Date and Time
Sep. 5 (Thu.) 10:00am-12:00pm

South American B, 2nd Floor, Capital Hilton
1001 16th Street, NW, Washington, DC 20036

This seminar will examine how Japan and the United States could establish an in-depth and wide range of possible strategic partnerships in the “renewed” political context in Japan, with a focus on security issues. Abe Administration apparently has made significant changes in security policy from the predecessors, by buttressing the Kantei (the Prime Minister’s Office) to lead diplomatic moves and policy coordination, rebuilding trust with the U.S., standing firm against Chinese challenges on the seas, and announcing its greater role in regional security. How can Abe take an advantage of current political stability to exert his leadership in security issues? How can the United States and Japan cooperate to engage constructively with China in maintaining maritime security, resources and above all the regional order?
In this seminar, both Japanese and the U.S. government representatives will review their security strategy, priorities and challenges under the current administration, and experts on security issues in Asia will elaborate on possible strategic partnerships between the U.S. and Japan in the regional context, including the issues such as maritime security, cyber threats, military/defense cooperation, denuclearization of the Korean peninsula, and humanitarian cooperation. Professor Yachi, facilitator and commentator of this session, will facilitate discussions by making critical comments and inviting the floor to the Q and A session with the panelists.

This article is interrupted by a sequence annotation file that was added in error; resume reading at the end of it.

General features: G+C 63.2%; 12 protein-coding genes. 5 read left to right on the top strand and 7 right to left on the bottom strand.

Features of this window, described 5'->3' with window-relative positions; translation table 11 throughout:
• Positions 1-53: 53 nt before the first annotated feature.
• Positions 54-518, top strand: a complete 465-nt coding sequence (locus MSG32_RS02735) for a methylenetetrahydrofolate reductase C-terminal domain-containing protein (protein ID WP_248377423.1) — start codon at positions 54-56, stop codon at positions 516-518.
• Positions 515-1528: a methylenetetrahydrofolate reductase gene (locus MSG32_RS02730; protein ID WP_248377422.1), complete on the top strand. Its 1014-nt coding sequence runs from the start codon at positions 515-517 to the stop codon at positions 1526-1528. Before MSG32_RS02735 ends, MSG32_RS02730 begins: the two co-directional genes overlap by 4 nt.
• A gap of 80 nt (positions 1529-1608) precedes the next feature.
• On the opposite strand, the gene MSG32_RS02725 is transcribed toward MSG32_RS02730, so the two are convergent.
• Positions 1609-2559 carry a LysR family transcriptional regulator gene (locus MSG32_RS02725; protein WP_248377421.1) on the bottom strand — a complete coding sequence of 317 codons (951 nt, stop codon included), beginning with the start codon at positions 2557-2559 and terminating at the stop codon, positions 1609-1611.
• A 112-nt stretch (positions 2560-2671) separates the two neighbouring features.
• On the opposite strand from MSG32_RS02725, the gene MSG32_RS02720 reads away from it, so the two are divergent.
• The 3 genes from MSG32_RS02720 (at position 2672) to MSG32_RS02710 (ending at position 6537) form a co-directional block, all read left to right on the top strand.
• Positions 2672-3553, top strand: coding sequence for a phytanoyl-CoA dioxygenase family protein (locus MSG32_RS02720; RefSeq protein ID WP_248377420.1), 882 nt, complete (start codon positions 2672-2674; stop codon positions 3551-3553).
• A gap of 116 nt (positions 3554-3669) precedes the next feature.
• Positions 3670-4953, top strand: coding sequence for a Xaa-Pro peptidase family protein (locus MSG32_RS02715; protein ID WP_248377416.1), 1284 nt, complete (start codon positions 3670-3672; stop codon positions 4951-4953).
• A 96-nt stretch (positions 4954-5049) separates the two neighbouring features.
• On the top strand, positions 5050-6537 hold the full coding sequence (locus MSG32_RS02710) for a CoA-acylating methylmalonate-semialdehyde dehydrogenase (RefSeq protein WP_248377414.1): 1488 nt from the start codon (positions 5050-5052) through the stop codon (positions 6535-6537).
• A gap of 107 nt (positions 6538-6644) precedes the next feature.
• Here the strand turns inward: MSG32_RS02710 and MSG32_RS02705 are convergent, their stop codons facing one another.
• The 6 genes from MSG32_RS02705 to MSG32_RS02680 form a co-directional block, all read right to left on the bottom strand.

Shotaro Yachi, Visiting Professor, Waseda University

Michael E. O'Hanlon, Senior Fellow and Director of Research, The Brookings Institution
Jun Osawa, Visiting Fellow, The Brookings Institution / Senior Research Fellow, Institute for International Policy Studies
Hon. Kenichiro Sasae, Ambassador Extraordinary and Plenipotentiary of Japan to the United States of America
James Zumwalt, Deputy Assistant Secretary for East Asian and Pacific Affairs, U.S. Department of State

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